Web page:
In the past few weeks, in both my private life and in my practice, I have been involved in one way or another in the same unfortunate scenario. It bothered me so much, that I am doing what I usually do when I am frustrated. I write about it.
In said scenario, a nice person is accused of behavior that he or she would never think of doing. Theft, indecent speech, acts of violence and a number of other unsavory acts have been laid at the door of someone who really had no connection to these things. All accusers thought they were correct; they were not maliciously spreading slander. They all knew the people they were accusing, yet the fact that they were decent people did not seem to make any difference.
All the accused were young people and they did not all react the same way. One simply left the scene and now avoids certain people. She has become an angry young woman. Two more said that they didn’t think it was so smart to be a good person after all, because it just meant that you were fair game for bullies. It didn’t “pay”. Yet there were two who said it was really “not fair” that they were accused of something they did not do, but that changing their ways and becoming “bad” only made the accuser and people like him, “win”. Nevertheless, they were very upset. These two were operating on a different level than the others. To them it’s a battle between good people and bad. While this is a bit simplistic, it does give meaning to how they chose to behave. It put me in mind of the opening lines of my favorite poem.
In IF, Rudyard Kipling writes:
If you can keep your head
While all about you are losing theirs
And blaming it on you
He goes on: If you can trust yourself
When all men doubt you
Yet make allowance for their doubting too
The poem ends with:
Then yours is the earth
And everything that’s in it
What is more, you will be a man, my son.
Kipling is advising us on how to be a decent person. Being self- assured is a big part of his formula for success. Many think that he is talking about being a nice person. Not at all. Here’s why.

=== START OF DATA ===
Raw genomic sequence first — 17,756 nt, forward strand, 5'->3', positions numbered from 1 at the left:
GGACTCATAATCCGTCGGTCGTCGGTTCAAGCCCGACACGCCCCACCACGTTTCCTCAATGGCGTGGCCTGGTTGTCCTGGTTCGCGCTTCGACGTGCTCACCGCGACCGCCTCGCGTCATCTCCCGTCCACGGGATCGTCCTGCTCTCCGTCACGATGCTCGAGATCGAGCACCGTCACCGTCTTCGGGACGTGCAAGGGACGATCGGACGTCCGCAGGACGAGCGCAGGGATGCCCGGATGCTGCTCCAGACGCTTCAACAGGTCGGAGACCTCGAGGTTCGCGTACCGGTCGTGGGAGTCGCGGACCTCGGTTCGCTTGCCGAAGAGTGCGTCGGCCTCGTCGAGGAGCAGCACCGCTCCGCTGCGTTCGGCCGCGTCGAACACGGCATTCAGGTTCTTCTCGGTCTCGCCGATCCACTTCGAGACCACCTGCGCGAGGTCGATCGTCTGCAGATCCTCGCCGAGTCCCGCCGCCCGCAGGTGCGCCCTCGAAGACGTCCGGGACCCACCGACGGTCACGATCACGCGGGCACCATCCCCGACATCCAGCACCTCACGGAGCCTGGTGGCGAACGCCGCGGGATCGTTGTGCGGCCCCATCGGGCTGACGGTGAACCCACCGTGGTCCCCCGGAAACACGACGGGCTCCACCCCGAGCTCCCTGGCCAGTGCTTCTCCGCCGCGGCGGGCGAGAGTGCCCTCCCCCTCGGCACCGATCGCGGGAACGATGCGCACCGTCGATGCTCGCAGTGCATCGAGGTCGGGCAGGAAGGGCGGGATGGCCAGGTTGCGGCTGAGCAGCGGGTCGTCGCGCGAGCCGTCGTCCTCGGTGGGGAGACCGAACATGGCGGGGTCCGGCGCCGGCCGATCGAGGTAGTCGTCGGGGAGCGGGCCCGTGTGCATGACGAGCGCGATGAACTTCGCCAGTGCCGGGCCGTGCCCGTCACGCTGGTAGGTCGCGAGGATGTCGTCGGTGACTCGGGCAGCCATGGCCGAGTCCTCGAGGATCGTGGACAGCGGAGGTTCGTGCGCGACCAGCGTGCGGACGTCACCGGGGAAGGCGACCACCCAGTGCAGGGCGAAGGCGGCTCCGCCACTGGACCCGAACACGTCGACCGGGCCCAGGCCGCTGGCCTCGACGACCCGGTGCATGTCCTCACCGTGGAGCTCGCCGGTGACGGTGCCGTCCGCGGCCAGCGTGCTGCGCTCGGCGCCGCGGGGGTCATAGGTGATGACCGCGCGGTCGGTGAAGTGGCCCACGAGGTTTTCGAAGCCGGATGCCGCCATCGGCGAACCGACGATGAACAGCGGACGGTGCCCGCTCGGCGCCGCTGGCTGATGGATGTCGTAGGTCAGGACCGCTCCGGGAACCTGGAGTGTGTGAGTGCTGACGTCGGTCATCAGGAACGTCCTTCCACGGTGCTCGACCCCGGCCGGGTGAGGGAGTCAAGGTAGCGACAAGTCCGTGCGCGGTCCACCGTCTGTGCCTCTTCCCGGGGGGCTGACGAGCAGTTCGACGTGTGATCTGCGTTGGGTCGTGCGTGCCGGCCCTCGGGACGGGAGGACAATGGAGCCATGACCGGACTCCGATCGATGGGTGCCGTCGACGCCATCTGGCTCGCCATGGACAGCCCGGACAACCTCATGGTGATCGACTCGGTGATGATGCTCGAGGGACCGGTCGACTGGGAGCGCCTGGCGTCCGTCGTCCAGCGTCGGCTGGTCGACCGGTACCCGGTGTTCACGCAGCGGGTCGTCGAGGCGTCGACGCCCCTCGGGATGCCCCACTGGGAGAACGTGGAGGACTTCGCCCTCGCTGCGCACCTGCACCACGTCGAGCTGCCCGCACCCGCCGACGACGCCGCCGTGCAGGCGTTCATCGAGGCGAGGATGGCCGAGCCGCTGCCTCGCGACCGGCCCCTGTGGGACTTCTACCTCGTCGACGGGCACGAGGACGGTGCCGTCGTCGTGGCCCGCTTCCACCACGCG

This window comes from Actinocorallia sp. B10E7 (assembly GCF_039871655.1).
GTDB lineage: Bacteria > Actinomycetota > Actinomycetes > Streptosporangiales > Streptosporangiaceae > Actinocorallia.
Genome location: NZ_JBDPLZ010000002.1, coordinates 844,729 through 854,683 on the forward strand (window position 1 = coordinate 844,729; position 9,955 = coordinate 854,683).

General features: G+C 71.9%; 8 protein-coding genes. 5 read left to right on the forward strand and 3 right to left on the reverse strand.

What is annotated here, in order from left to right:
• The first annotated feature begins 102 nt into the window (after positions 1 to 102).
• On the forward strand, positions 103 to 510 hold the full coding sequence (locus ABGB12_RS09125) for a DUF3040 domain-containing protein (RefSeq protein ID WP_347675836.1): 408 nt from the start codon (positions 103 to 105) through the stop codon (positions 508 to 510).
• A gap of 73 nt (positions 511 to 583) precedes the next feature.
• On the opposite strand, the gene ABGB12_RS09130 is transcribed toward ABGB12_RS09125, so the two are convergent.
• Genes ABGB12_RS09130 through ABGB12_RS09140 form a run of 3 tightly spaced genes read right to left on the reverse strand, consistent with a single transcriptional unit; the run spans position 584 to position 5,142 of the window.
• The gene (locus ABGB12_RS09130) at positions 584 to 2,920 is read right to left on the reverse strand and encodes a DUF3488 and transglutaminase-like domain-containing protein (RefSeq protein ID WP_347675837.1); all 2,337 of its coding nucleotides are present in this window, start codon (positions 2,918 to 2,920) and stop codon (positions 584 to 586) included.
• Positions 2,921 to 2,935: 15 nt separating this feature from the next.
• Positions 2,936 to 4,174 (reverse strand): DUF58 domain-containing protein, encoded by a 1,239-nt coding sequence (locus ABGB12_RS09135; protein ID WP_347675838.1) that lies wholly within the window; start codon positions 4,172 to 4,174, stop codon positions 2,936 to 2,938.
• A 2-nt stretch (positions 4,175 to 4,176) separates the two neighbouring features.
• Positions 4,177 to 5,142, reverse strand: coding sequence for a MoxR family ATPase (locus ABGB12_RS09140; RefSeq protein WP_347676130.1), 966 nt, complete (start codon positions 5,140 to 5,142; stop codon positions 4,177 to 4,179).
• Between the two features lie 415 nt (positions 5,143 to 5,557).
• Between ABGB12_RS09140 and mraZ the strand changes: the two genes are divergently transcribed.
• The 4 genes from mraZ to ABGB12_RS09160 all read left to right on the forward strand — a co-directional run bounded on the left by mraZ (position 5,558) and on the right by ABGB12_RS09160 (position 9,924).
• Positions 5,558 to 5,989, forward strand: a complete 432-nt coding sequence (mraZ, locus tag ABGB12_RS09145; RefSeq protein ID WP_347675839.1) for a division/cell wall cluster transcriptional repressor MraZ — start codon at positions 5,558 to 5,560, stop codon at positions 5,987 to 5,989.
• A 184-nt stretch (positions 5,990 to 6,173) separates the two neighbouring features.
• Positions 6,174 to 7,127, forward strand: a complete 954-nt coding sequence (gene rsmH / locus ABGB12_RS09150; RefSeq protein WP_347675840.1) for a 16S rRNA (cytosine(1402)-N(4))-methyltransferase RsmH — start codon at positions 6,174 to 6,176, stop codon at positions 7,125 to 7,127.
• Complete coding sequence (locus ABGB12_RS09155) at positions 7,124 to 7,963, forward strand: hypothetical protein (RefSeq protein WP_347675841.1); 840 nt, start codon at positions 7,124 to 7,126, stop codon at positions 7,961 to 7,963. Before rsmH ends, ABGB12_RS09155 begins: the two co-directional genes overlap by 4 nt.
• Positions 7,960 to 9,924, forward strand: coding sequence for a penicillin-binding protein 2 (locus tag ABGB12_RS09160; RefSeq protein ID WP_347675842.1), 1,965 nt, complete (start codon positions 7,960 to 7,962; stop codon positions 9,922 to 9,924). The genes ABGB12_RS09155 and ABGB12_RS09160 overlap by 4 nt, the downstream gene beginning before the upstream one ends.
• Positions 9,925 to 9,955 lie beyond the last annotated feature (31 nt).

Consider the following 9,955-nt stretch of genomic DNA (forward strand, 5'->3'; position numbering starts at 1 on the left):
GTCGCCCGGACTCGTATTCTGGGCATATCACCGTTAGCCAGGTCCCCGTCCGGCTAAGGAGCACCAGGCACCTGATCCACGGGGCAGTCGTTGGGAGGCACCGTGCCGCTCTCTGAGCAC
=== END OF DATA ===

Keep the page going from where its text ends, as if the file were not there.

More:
Is a nice person willing to give his/her opinion (in a nice way, of course) when he knows it differs from that of the person to whom he is speaking? Does a nice person refuse to do something when asked, even if it goes against his beliefs or values? Does a nice person ever turn down an invitation? If the answer to any of these questions is “no”, then what we have here is really a people pleaser. What I am talking about, on the other hand, is what Kipling was talking about and what in Yiddish is referred to as, “a mensch”. A decent person.
In case you had any doubts about it, being a mensch is not easy. It is also often maligned. For example, in this country in particular, a decent person is often tainted with the designation of “frier”. This makes him look the fool rather than the decent person s/he is. Why is that? Studies in human behavior show that people often are afraid of being made a fool. The way many people choose to deal with that concern is to close themselves off to that possibility. They become wary of anything or anyone who can make them feel small. According to this world view, allowing one’s self to be a “frier” is a very frightening thing, to be avoided at all costs. Seeing someone behave like a “frier” makes these folks either avoid him/her or ridicule them. By doing this, they keep themselves away from the dreaded title
When I think of the truly decent people who I have had the fortune of knowing, very few were in the “frier” category. And those who were, didn’t care. That’s my point. When one decides that being a truly nice, decent person is important, s/he cannot expect the world to applaud or to even notice. S/he must go into this with eyes open to the fact that much of the world is not like this and doesn’t want to be. Which reminds me of an incident that first alerted me to this whole phenomenon.
Many years ago I got together with an old classmate. Our lives had taken us to opposite sides of the US. When we finally met, we spent a lot of time catching up. When I inquired about a certain mutual friend whom I remembered fondly, she told me that she did not spend much time with her despite the fact that she lived nearby. When I asked why she said, “I don’t know. She’s too nice; she makes me feel bad about myself.” Huh?!*
For the life of me I had no idea how to react to that statement. My Orthodox, European upbringing did not leave room for such a thought. But now it seems to have jumped into my memory bank to help me understand the issue at hand. If someone is nice, then why not just accept that? Some of us have a hard time dealing with truly good, nice people because they allow themselves to be open to vulnerability, which scares some of us to death. We are willing to accuse them of wrongdoing rather than to better examine evidence because, we say to ourselves, “they can’t be that nice.” At this point it is up to the accused to decide which world view s/he wishes to adopt.
What Kipling is saying and what parents may wish to explore with their children, is that you don’t have to be a sap to be nice. Life means that despite your niceness, not everyone will treat you in kind or even be able to accept you as you are. No need to get upset about it. That’s just the way it is. You keep on doing your thing.
In other words, a mensch is a nice person with a spine.